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This is not about being squeezed between taking care of your elderly parents and helping your millennial children. That is a topic for another day. Rather I want to explore the concept of time banks and volunteering services between younger and older residents.   The Village to Village network  is now experiencing problems at some locations because of the advanced age of their residents: http://changingaging.org/blog/will-villages-age-members/ . The trend towards fewer younger members shows the limitations of  a closed neighborhood system.

Even some of the new co-housing developments that want to be more specifically senior friendly are concerned about this dis-balance of younger and older worker bees.  Multi generational is a term that you could apply to the composition of who lives in your regular neighborhood.  The ‘intentional community’  concept of co-housing can be fabricated.  What happens when the do for others now so you receive services later, does not quite materialize.  If you volunteer your time and help transport others, perform handy person chores, clean up yards etc,  will there be younger folks to take care of you when your time to not do so much comes around?

There are already Time Banks in many American cities, just go to timebank.com. A new program in California is called LinkAges. It is partly directed at those who do not have steady employment but can use their skills in exchange for other things that they need.  They do emphasize that all generations have something to offer and that is admirable.  The idea of bartering your time babysitting for example for other services goes way back. How that works out in reality can be very daunting in the formal record keeping and the feeling of getting your fair dividend back out.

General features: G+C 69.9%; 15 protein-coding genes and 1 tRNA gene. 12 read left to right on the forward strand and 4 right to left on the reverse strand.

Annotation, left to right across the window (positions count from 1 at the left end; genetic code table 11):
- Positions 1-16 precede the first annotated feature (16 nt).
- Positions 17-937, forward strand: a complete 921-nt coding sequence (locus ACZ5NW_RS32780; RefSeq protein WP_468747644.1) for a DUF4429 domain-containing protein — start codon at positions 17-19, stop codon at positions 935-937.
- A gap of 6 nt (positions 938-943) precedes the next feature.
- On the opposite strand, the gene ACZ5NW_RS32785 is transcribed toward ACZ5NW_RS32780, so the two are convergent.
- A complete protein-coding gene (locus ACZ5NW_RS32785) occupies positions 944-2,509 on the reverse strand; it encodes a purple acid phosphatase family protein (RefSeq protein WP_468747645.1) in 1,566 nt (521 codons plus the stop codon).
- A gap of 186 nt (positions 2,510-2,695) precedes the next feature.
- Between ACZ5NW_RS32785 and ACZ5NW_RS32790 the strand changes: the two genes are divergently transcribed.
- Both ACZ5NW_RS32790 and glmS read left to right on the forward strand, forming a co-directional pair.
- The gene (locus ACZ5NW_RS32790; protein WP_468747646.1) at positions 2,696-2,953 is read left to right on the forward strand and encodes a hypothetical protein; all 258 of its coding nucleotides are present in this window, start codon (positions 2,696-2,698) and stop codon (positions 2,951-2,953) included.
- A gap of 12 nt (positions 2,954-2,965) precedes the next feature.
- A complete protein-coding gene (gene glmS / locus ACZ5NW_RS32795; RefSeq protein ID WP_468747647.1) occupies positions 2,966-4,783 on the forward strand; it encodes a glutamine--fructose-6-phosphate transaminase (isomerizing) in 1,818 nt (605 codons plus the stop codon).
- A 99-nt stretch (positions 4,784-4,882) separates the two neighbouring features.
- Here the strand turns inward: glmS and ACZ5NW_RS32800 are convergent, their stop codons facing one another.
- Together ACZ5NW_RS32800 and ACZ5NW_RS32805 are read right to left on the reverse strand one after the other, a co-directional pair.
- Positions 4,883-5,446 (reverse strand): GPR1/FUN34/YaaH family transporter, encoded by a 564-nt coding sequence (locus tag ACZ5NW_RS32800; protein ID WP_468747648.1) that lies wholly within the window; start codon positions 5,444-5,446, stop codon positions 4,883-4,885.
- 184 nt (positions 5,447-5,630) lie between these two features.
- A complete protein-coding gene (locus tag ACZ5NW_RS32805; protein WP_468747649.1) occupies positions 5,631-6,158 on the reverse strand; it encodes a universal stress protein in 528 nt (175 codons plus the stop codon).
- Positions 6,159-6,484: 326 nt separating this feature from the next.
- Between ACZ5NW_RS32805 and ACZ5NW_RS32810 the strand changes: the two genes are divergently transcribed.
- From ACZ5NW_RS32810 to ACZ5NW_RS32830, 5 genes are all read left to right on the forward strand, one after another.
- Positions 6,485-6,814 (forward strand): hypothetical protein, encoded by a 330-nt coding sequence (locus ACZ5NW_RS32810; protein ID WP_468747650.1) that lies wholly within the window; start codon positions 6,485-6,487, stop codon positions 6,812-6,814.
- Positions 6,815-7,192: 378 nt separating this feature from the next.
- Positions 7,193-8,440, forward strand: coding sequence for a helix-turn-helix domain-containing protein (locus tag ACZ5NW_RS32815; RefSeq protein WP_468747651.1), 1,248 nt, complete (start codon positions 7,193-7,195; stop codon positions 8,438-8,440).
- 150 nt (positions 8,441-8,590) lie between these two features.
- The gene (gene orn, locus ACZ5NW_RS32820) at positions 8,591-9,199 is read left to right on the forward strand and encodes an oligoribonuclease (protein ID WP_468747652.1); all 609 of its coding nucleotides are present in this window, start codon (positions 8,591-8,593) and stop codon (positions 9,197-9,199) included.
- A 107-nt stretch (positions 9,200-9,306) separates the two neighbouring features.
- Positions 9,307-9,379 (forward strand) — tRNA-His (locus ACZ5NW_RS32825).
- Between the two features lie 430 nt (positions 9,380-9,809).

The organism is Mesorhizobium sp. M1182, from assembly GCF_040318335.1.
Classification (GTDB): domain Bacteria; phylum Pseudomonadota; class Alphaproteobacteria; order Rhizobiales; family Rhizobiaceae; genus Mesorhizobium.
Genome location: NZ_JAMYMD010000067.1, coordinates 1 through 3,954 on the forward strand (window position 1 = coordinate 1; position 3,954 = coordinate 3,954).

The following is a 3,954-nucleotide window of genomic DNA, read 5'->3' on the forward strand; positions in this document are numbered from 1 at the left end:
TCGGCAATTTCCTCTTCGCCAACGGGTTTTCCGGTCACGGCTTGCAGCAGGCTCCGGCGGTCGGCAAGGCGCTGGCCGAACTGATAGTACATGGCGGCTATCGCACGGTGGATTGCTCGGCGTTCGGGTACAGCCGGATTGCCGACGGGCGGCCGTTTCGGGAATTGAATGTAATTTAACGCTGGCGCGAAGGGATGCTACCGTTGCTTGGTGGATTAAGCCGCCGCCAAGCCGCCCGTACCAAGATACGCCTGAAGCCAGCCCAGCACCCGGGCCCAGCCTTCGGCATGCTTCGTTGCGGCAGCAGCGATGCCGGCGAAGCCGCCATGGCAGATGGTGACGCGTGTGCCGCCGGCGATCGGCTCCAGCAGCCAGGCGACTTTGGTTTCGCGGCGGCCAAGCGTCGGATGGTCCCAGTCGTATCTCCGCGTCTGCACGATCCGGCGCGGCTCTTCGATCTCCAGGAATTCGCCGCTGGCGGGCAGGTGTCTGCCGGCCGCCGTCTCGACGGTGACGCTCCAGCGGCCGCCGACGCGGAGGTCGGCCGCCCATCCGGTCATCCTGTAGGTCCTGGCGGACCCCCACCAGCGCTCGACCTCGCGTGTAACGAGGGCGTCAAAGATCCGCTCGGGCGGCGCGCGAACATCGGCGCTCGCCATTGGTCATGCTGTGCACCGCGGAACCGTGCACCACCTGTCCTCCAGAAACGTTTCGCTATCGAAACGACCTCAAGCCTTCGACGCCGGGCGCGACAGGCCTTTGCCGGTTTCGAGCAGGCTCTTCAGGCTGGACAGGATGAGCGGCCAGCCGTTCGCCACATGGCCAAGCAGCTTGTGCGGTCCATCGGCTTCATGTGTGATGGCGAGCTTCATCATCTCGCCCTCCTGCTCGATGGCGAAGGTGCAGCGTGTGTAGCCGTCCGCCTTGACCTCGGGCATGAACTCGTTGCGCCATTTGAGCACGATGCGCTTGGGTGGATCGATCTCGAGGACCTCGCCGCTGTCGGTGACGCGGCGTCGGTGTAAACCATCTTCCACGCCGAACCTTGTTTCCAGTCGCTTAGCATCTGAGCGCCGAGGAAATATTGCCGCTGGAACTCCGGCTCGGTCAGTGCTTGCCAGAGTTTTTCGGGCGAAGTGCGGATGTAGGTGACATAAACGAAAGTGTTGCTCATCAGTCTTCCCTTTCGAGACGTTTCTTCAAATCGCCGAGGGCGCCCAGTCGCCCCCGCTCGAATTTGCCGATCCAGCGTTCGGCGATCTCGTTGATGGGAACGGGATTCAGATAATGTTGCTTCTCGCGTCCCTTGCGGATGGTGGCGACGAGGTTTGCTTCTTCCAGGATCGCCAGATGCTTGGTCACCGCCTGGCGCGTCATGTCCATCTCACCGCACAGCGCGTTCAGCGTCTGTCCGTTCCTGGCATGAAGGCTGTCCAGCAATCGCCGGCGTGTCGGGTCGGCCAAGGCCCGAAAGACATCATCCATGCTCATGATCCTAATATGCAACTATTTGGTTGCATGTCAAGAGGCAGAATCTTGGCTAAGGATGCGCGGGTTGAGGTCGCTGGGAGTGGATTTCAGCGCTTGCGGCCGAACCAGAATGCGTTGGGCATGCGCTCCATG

Instead of the emphasis on the reciprocal nature of a time bank, what about just pay it forward.  That is an old concept as well.  Just do for others.  Looking for some inspiration here that does not involve direct reciprocity. I found a great anonymous quote: “Volunteering is the ultimate exercise in democracy.  You vote in an election once a year, but when you volunteer, you vote every day about the kind of community you want to live in.”

With the swell in the number of citizens over the age of 65 rolling forward (cue the wave/ tsunami metaphor!) we have to invent something else in this  “sharing economy”  And I do not mean an app for that.  Maybe I am talking more about a sense of duty mixed with the good faith that if there is a high sense of  volunteerism it will work out for everyone.  That may seem sadly out of place in our self centered society.  I hope we are not beyond that.  As Mohamed Ali, once the master of balance, defined volunteering: “Service to others is the rent you pay for your room here on earth”